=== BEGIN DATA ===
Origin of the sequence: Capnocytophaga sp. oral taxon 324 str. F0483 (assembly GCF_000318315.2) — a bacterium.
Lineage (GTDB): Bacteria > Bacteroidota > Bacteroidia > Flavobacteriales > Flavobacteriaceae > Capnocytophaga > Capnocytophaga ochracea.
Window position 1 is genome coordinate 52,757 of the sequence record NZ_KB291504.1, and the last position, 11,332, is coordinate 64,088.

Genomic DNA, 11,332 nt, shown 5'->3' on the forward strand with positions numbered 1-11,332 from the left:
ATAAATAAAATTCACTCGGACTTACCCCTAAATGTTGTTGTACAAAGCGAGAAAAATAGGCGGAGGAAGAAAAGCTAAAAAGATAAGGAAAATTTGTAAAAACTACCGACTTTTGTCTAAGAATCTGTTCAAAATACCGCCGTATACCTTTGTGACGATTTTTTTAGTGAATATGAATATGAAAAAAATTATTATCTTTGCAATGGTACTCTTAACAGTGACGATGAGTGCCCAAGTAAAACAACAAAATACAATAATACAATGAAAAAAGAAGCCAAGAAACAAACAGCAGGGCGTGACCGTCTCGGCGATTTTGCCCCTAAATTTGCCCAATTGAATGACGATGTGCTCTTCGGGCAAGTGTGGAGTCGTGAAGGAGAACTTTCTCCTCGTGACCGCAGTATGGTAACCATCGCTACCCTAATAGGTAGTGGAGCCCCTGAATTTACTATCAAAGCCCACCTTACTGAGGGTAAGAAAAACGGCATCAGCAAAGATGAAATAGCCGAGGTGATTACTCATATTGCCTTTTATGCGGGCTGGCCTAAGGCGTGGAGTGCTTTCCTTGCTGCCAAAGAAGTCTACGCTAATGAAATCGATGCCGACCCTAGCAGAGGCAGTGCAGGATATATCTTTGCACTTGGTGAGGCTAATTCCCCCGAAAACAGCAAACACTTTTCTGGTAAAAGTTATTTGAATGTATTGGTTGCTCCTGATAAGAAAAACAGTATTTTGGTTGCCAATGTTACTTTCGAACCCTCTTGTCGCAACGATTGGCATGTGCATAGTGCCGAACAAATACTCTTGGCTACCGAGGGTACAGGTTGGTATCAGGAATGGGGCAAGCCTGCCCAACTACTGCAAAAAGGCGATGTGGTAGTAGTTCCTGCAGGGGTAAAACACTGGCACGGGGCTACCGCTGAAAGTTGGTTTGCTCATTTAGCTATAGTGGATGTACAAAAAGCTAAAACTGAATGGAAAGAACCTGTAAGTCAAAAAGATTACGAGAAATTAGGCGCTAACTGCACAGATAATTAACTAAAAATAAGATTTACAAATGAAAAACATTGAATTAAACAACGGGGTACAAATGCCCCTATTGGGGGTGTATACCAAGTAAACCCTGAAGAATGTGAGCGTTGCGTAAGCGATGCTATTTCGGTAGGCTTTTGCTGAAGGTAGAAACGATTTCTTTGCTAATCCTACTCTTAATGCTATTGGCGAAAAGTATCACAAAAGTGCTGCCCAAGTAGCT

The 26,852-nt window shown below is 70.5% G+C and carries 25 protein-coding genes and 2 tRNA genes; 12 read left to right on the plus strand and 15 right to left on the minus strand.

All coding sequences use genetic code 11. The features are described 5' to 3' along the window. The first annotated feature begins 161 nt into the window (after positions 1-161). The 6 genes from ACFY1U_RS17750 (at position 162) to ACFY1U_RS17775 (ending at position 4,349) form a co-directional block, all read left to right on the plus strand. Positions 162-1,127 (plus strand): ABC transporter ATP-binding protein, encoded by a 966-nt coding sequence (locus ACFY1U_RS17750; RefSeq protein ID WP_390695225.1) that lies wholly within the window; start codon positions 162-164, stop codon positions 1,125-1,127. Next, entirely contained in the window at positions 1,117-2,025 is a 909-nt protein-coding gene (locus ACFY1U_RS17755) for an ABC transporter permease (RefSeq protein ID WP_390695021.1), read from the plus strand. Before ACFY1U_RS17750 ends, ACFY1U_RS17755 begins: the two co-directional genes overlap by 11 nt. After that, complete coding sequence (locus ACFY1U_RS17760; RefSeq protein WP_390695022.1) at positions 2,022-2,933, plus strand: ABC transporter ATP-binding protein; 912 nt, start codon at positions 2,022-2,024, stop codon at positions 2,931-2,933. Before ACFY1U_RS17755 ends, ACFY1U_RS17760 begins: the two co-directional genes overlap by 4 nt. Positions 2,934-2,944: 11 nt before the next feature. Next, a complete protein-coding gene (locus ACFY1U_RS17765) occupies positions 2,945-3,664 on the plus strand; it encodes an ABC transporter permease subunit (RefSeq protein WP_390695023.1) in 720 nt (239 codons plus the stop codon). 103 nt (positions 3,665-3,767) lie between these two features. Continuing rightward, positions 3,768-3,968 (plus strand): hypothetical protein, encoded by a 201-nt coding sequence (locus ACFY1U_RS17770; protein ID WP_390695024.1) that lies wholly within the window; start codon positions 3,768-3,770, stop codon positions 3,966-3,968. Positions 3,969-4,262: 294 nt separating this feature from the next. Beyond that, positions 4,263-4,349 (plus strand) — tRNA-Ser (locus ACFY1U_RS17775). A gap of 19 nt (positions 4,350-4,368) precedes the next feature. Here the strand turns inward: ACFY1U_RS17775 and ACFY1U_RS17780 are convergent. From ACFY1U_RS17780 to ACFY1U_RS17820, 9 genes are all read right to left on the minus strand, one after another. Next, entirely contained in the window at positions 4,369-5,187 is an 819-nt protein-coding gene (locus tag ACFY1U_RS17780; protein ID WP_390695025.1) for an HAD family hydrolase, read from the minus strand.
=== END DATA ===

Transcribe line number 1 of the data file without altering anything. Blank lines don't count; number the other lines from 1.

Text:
Origin of the sequence: Capnocytophaga sp. oral taxon 324 str. F0483 (assembly GCF_000318315.2) — a bacterium.